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Police mount “significant operation” against Organised Crime Group trafficking young Romanian women

Human trafficking not for sale graphic

Detectives from the Police Service of Northern Ireland’s Modern Slavery and Human Trafficking Unit today, 27 July, carried out a significant operation into an Organised Crime Group.


The operation, conducted jointly with Romanian authorities, focuses on the activities of a group suspected of trafficking young Romanian women throughout Northern Ireland for the purpose of sexual exploitation.



Officers from Organised Crime Branch, assisted by colleagues from Tactical Support Group and Neighbourhood Policing Teams, carried out searches and arrested three people in the Greater Belfast area.


Two men, aged 29 and 36, and a woman, aged 35, were each arrested on suspicion of human trafficking for sexual exploitation, controlling prostitution for gain, brothel keeping and money laundering.  The three remain in custody at this time.



Detective Inspector Rachel Miskelly said:


“It’s suspected that this crime group enticed young Romanian women to travel to Northern Ireland from Romania, with the false promise of lawful employment in a commercial setting. The grim reality is that, upon arrival, they’re forced into prostitution and exploited.


“So far, six victims have been identified, some of whom are already engaging with us and receiving support.”


Detective Inspector Miskelly continued:


“Crime groups involved in human trafficking seek to identify, groom and exploit individuals, particularly those who are in any way vulnerable.  Indeed, the victims linked to this investigation, who all come from one area in Romania, had previously experienced some form of hardship, such as adverse childhood experiences and physical abuse.



“These young women have been treated appallingly. They have been forced to engage in sexual activity, and the money made at their expense lines the pockets of the crime group members.


“Whilst the brothels linked to this group were located in Greater Belfast and Newtownabbey, we know the victims have been transported to various locations throughout the country for the purpose of sexual exploitation.”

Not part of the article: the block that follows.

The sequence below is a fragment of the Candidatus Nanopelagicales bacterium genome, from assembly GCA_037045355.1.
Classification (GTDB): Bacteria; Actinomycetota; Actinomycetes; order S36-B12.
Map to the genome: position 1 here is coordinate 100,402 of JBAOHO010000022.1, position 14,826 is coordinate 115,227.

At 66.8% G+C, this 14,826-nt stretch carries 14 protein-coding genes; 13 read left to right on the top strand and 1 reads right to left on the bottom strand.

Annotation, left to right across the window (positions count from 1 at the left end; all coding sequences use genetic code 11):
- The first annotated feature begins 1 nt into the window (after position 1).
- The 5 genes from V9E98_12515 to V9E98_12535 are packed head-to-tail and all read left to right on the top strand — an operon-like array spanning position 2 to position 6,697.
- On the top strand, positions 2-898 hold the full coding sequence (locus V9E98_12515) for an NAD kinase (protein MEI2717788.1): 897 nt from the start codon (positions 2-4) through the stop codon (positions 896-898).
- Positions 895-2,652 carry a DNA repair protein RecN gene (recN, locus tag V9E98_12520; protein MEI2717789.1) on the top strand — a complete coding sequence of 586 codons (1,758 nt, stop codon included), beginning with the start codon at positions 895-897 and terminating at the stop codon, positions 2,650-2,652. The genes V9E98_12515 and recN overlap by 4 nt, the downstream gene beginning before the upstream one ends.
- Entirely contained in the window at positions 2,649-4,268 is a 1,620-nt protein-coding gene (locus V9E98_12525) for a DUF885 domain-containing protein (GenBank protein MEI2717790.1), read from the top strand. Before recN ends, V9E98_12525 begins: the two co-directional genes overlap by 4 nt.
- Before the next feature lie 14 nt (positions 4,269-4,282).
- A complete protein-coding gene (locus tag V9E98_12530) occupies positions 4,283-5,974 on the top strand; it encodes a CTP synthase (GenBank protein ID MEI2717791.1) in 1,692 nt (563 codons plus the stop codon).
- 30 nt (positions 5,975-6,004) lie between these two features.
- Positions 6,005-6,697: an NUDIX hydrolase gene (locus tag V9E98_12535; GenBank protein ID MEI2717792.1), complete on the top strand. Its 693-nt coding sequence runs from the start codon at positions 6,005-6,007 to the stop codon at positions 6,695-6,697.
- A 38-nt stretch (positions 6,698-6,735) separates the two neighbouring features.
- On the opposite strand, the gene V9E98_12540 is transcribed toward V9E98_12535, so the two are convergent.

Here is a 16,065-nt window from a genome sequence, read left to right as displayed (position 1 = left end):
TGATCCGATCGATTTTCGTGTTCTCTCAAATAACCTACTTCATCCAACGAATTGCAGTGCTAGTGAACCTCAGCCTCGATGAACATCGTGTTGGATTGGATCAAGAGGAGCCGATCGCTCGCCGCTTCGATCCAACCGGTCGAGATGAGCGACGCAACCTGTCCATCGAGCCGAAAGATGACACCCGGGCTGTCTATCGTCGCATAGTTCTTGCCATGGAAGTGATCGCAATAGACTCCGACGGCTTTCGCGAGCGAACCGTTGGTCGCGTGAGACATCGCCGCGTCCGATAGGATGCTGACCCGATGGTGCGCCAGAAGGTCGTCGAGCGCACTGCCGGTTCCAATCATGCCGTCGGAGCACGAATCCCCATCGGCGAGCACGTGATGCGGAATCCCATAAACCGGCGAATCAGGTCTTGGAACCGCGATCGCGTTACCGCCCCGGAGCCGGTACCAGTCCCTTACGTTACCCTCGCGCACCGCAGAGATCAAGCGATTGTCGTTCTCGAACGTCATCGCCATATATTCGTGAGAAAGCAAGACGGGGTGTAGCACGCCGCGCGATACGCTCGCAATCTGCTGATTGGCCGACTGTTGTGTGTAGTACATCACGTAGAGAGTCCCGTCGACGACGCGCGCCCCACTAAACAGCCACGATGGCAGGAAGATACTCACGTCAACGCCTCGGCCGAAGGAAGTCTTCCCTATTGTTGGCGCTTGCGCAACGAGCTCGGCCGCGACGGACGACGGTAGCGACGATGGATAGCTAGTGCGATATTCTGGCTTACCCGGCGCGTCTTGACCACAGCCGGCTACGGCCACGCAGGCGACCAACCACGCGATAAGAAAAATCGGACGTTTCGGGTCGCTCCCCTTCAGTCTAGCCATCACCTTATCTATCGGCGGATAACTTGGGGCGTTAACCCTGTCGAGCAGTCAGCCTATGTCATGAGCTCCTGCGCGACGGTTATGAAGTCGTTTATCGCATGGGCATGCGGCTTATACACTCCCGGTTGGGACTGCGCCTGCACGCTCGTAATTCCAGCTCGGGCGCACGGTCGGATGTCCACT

She continued: “In order to tackle this criminality, our Modern Slavery and Human Trafficking Unit and colleagues from the Romanian authorities formed a Joint Investigation Team, facilitated and supported by Eurojust.  Together, we’ve been working to gather evidence on the suspects and to identify any potential victims.



“Unfortunately, we suspect there be more victims yet to be identified and, with the support of our partners, our investigation will continue. As well as colleagues from the Romanian authorities, we have been working closely with the National Crime Agency, the Public Prosecution Service, An Garda Síochána, Woman’s Aid and the International Justice Mission.


“I would also like to appeal to members of the public for support to help us tackle the very real issue of modern slavery and human trafficking. If you have information or concerns that someone is being exploited or controlled, please report it to us.  


“Likewise, if you are a victim please speak to us.  We want to help you.  I assure you that you will be treated with respect and sensitivity – every step of the way.



“In an emergency call 999; 101 in a non-emergency; or call the Modern Slavery Helpline on 0800 012 1700.”


Tell-tale signs that someone is a victim of modern slavery vary depending on the type of exploitation, but there are things to look out for which are common across all forms of modern slavery. These include:


Someone who can’t produce their passport or personal documents


• Someone who is unsure of their home address or the local area


• Someone who is distrustful of authorities as traffickers may have told victims that police will be violent towards them



• Someone who has no access to medical treatment


• Someone who appears to be under the control of others or always has someone else speak on their behalf


• An over-crowded house or flat with a regular turnover of new occupants


• Someone who may not have cash as they don’t get to keep the money that they earn



Visit the Human Trafficking page on the Police Service of Northern Ireland website for more information on the signs to look out for.

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